To balance the equipment inside the Orb, Platt and her team screwed the camera’s arm to a pipe fitting that was sealed to the Orb and used Velcro to fasten the GPS device and some small lead weights on the opposite side of the camera.

Using a GPS device and Google Maps, Platt and her team tracked the Orb's route as it travelled down the river.

Orbie’s journey
Even though she’d done some testing prior to the performance in Grand Falls, Platt wasn’t quite sure what to expect on the Exploits. “I was really worried we’d lose the Orb,” she admits. “Part of this project was an experiment, and failure was part of the equation.”

At 10 a.m. on a sunny day, Platt and her team, including a local river guide and a photographer from St. John’s, set off to begin the performance. They followed Orbie in a canoe, maintaining a good distance so their interference would be minimal. A few times, however, they had to step in.

“What I hadn’t accounted for, because I wasn’t familiar with the river, was that it was so wide and open and that the wind would play a huge role. At times, it was a stronger force than the current, and it blew the Orb into the shore,” she says. “Anytime it got caught in the reeds or the shore, we’d help it move along.” Platt figures that if she tried another expedition on a similar river, she would add more weights.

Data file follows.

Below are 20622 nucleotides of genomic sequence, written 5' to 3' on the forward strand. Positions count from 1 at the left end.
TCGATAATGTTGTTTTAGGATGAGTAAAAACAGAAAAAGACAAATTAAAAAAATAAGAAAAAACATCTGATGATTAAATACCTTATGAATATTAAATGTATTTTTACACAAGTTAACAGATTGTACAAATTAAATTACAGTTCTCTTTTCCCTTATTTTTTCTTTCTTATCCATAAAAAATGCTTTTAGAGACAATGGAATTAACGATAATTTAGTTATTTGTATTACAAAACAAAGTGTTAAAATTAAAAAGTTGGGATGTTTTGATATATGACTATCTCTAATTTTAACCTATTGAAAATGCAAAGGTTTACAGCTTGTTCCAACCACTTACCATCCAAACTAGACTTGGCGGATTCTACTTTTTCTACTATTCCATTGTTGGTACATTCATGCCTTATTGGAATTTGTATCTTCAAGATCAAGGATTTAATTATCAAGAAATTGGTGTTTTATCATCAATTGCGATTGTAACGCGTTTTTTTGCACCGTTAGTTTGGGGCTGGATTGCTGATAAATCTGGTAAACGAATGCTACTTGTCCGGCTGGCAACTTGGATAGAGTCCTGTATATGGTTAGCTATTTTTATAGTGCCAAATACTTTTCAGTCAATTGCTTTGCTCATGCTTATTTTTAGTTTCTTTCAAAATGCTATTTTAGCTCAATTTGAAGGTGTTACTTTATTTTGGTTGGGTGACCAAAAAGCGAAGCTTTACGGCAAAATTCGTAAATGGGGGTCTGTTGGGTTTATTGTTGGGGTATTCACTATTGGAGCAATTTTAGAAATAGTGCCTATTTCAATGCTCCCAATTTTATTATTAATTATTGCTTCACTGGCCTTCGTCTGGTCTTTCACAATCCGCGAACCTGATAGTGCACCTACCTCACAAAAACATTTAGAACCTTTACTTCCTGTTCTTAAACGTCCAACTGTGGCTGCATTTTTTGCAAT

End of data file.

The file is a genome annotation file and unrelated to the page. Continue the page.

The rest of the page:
After five hours following and tracking the Orb, the expedition was over. The team retrieved Orbie just before the falls and began processing its documentation for viewing in the gallery.

The team follows the Orb's journey.

Feedback and response
Bridging communities is an important goal of Platt’s work, and she was pleasantly surprised by the different types of people who were interested, from the locals who helped guide the canoe trip during the performance to the visitors in the gallery. “I wanted to give everyone an opportunity to participate and enjoy,” she says.

Platt was also glad to see the people of Grand Falls recognize and relate to the Exploits through Orbie’s eye, and she received a lot of positive feedback. “People were animated and excited,” she says. “They liked the attention the river was getting. They were seeing the river in a new light.”

Platt had such a great time with the Orb’s maiden voyage that now she’s looking for other rivers to explore. “The Exploits is wide and shallow. Wind is a strong character, whereas a narrow, rushing river would provide a very different representation,” she says. “I’d be interested in a river that has a much stronger current. It would be a nice contrast to the low flow of the Exploits,” she says.

Platt also plans to explore rivers that flow through urban centres, and she would love to send her technological explorer on a trip through the Farmington River in Connecticut, where she spent her formative years. “Every journey would be different,” she says.  WC